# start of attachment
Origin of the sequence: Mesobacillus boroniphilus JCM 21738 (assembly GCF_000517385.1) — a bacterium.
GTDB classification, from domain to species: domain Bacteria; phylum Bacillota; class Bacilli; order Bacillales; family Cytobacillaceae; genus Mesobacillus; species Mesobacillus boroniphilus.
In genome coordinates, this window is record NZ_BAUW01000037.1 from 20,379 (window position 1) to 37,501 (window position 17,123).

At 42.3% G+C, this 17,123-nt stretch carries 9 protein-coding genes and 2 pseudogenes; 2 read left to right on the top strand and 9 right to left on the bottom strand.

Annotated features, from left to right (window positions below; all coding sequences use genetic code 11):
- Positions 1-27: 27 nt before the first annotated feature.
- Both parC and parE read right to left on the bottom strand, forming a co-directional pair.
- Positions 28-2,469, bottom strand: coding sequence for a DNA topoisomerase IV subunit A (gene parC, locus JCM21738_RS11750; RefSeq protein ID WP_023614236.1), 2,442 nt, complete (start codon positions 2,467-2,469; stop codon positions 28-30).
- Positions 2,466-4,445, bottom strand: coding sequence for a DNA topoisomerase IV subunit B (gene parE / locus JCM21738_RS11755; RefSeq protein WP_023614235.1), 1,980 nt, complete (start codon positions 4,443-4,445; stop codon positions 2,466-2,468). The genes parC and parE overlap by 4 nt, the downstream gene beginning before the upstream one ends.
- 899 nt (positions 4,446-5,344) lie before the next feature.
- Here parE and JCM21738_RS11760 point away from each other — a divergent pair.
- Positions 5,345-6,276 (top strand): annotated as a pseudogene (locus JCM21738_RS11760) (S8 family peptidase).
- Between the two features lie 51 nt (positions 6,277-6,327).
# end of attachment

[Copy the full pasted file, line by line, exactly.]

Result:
Origin of the sequence: Mesobacillus boroniphilus JCM 21738 (assembly GCF_000517385.1) — a bacterium.
GTDB classification, from domain to species: domain Bacteria; phylum Bacillota; class Bacilli; order Bacillales; family Cytobacillaceae; genus Mesobacillus; species Mesobacillus boroniphilus.
In genome coordinates, this window is record NZ_BAUW01000037.1 from 20,379 (window position 1) to 37,501 (window position 17,123).

At 42.3% G+C, this 17,123-nt stretch carries 9 protein-coding genes and 2 pseudogenes; 2 read left to right on the top strand and 9 right to left on the bottom strand.

Annotated features, from left to right (window positions below; all coding sequences use genetic code 11):
- Positions 1-27: 27 nt before the first annotated feature.
- Both parC and parE read right to left on the bottom strand, forming a co-directional pair.
- Positions 28-2,469, bottom strand: coding sequence for a DNA topoisomerase IV subunit A (gene parC, locus JCM21738_RS11750; RefSeq protein ID WP_023614236.1), 2,442 nt, complete (start codon positions 2,467-2,469; stop codon positions 28-30).
- Positions 2,466-4,445, bottom strand: coding sequence for a DNA topoisomerase IV subunit B (gene parE / locus JCM21738_RS11755; RefSeq protein WP_023614235.1), 1,980 nt, complete (start codon positions 4,443-4,445; stop codon positions 2,466-2,468). The genes parC and parE overlap by 4 nt, the downstream gene beginning before the upstream one ends.
- 899 nt (positions 4,446-5,344) lie before the next feature.
- Here parE and JCM21738_RS11760 point away from each other — a divergent pair.
- Positions 5,345-6,276 (top strand): annotated as a pseudogene (locus JCM21738_RS11760) (S8 family peptidase).
- Between the two features lie 51 nt (positions 6,277-6,327).